Filming underwater macro video is a great way to showcase the behaviour and beauty of the sea’s smaller creatures. Underwater videographers often visit reefs, underwater caves or submerged boulders for this reason. With macro footage, they capture the details of the most vibrant marine life up close. Here is a detailed guide to filming macro underwater video. These tips will enable you to perfect this specific skill in underwater video.
1. Use a tripod
Keeping your footage is even more important now that you’re filming in macro. The reasons for this is that every movement you make will be magnified in macro. Therefore, you need to make sure that your buoyancy is neutral and you’re keeping as still as you can. It helps to film in quieter locations with fewer currents and surge levels. When you can, make sure you always have a tripod with you when filming close-up footage of marine life. A tripod will guarantee you the steadiest macro footage.
A tripod will also allow you to take footage of a subject that doesn’t show itself easily. If you’re trying to film something shy, like an eel, you could set up the tripod and camera in the right spot and swim away. The animals will then be more likely to emerge when there is no moving diver around.
2. Use lights
Extra lighting will give your footage better colour quality and make it more vibrant. Use video lights (not strobes) to illuminate your macro subject. Make sure the lighting is kept consistent throughout the clip. It’s better to use two lights instead of one, so that the subject is lit up from all sides.
3. Get the settings right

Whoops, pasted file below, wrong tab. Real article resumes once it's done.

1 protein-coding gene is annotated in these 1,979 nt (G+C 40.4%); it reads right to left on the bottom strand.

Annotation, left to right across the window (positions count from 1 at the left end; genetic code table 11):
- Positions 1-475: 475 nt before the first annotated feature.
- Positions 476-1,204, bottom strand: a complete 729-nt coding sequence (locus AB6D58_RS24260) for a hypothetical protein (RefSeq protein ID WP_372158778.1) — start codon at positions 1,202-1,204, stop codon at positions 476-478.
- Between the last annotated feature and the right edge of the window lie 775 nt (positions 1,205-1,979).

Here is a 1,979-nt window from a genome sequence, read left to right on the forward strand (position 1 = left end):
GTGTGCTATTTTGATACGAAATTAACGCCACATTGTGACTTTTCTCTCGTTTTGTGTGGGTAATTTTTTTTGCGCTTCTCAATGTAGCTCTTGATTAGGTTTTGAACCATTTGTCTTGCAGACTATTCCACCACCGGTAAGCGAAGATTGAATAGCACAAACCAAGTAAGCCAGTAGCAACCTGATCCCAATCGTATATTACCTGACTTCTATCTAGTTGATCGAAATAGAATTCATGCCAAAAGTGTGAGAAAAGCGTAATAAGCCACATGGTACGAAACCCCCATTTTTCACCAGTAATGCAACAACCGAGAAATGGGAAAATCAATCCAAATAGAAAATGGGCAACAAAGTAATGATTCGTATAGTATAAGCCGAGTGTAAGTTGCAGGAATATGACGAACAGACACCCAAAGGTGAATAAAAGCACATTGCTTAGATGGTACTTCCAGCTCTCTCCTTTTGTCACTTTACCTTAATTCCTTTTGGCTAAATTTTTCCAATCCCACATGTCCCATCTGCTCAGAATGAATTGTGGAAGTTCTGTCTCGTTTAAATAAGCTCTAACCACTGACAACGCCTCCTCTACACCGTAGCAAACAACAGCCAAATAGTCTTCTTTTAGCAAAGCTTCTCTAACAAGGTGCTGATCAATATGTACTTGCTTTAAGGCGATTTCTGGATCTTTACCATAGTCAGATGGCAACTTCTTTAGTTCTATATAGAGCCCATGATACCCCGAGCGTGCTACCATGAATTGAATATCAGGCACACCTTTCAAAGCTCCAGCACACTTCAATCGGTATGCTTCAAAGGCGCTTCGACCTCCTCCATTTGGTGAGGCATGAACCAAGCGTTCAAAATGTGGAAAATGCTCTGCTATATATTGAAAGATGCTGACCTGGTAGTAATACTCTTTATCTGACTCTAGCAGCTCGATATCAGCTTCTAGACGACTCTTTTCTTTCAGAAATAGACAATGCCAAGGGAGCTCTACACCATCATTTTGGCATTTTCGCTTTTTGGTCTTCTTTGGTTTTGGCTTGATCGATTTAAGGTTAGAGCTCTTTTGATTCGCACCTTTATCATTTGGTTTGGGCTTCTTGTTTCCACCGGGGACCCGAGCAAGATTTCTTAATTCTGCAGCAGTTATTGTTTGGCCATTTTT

It’s always best to film in Manual when shooting macro. Make sure you know how each camera setting works, and how to adjust them according to the scene. If you’re using strong lights, for instance, you can close your camera’s aperture a little to increase the depth of field. Similarly, you need to adjust your ISO and shutter speed according to the subject and its surroundings.
4. Get close to your subject
This is a no-brainer, as you’ll be taking close-up footage. Still, be sure that you are as physically close to the subject as you can get to get the best quality footage. If you zoom in too much, you’ll have to be extra careful not to make any movements that will make your video shaky. Also, when you can, get as low on the ground as possible when filming macro underwater video of a creature on the sand. The blue water in the background gives the photo more dimension than a sandy backdrop when filming from above.
5. Finetune your focus
When filming underwater macro video with a DSLR, it is sometimes difficult to focus the video. Use the manual focus on your camera along with the magnifying button. With this, you’ll ensure the focus is always in the right place. The magnifying button doesn’t zoom the footage in. It magnifies the image so that you can focus on a small, particular point in the subject, like an eye or a fin. In order to keep your focus for longer, it’s also best to remain the same distance from the subject you’re filming.
These are some of the most important tips for filming macro underwater video. If you like this post, you can check out our general tips for taking underwater video for some more pointers. The life of an underwater videographer is an exciting and rewarding one. So, be sure to keep developing your skills and to gain practical experience. If you’re looking to specialise in this field of filmmaking, take a look at our new Underwater Videography course.
Blogger Profile - Rouxne van der Westhuizen
Rouxne has an Honours degree in journalism and media studies. She specialises in wildlife conservation writing, travel journalism and blogging.
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